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Q. Who is Mr. Smarty Plants?

A: There are those who suspect Wildflower Center volunteers are the culpable and capable culprits. Yet, others think staff members play some, albeit small, role. You can torture us with your plant questions, but we will never reveal the Green Guru's secret identity.

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Ask Mr. Smarty Plants is a free service provided by the staff and volunteers at the Lady Bird Johnson Wildflower Center.

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Please forgive us, but Mr. Smarty Plants has been overwhelmed by a flood of mail and must take a break for awhile to catch up. We hope to be accepting new questions again soon. Thank you!

Need help with plant identification, visit the plant identification page.

 
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Saturday - August 28, 2010

From: Salida, CO
Region: Rocky Mountain
Topic: Plant Identification
Title: Plant identification of ethereal plant in Colorado
Answered by: Nan Hampton

QUESTION:

We live in the south central mountains of Colorado in the upper Arkansas River valley near Salida, Colorado. During the past few weeks we have noticed a very mystic looking plant (flower/grass?) along the roads and trails, mixed in with other native grasses and flowers. But this plant looks like a spider web and when the sun shines on it early in the morning with dew, it appears to be "ground fog", very ethereal and unusual. There are very large patches of it, but it seems to be centered in appx. a 5 square mile area. I can't remember ever seeing it, or anyway noticing it this way, before. Ideas?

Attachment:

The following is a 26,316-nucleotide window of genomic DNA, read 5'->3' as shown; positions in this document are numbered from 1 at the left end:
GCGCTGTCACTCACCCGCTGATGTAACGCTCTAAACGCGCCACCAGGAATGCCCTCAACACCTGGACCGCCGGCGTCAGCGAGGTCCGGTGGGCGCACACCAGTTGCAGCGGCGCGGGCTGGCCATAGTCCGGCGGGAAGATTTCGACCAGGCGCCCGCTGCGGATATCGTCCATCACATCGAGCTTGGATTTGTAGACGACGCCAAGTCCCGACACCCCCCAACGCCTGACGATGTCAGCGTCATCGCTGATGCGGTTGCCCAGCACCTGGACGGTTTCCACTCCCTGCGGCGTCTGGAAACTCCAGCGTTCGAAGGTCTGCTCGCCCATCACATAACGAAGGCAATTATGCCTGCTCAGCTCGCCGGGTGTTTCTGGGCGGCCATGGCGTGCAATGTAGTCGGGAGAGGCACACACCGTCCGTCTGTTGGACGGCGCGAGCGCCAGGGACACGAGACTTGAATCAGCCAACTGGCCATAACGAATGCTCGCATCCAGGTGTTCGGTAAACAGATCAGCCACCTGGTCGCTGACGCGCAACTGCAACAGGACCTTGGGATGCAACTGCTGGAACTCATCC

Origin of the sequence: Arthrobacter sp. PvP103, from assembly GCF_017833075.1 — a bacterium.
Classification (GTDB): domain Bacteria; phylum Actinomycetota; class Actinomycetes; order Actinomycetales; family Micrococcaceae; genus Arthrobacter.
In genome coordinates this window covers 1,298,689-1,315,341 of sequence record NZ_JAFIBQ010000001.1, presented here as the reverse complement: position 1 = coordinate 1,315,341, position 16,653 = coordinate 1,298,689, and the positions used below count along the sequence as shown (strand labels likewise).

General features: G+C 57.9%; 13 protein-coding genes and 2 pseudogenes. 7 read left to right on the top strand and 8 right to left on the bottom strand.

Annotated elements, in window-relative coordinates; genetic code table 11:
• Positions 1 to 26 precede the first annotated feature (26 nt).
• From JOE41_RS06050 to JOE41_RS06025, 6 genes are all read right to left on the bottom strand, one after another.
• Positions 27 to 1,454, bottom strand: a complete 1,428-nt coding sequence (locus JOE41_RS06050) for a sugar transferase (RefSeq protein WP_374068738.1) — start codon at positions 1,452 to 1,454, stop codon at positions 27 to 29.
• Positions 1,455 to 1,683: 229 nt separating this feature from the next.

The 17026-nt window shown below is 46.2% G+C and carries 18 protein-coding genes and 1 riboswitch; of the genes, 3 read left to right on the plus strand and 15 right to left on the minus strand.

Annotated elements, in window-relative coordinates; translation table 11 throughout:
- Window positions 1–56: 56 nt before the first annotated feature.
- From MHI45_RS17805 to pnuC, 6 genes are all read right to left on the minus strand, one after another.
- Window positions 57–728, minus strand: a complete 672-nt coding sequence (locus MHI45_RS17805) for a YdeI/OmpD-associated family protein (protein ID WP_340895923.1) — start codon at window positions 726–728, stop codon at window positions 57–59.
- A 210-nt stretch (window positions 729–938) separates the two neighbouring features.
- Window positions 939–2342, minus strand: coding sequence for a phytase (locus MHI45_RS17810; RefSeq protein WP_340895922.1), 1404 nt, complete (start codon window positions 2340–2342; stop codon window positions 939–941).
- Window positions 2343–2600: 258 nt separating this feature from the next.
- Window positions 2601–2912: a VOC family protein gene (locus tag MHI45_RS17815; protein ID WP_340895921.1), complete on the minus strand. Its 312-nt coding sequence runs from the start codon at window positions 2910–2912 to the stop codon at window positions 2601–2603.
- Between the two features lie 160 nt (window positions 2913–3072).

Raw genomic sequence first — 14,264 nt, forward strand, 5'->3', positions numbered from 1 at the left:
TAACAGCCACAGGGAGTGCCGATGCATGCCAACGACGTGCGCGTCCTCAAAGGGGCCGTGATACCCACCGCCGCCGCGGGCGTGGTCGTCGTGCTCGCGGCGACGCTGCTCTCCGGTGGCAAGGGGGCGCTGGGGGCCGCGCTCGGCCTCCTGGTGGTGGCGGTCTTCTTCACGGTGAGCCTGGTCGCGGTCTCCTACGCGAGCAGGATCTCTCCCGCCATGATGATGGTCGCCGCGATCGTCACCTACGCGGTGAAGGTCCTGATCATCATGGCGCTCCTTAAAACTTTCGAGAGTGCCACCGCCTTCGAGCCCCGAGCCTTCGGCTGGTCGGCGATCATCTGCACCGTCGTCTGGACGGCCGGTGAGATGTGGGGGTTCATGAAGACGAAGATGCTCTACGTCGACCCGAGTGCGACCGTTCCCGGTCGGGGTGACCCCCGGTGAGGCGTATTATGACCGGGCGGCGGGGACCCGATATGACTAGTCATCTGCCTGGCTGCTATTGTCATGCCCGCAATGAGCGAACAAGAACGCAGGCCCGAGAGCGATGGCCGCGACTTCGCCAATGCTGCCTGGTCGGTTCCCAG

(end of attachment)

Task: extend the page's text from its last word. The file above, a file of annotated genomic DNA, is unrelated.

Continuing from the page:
ANSWER:

Here are a few possibilities for plants in your area with an ethereal look. 

Fallugia paradoxa (Apache plume)

Elymus elymoides ssp. brevifolius (squirreltail)

Eragrostis trichodes (sand lovegrass) and here are photos.

Muhlenbergia mexicana (Mexican muhly) and here are photos.

If none of these happens to be what you are seeing, please take photos and send them to us and we will do our best to identify the plant.  Visit Mr. Smarty Plants' Plant Identification page to read instructions for submitting photos.  We will definitely need closeups of the plants, as well as a photo showing the overall effect of the plants, in order to be able to identify them.


Fallugia paradoxa

Elymus elymoides ssp. brevifolius

 

 

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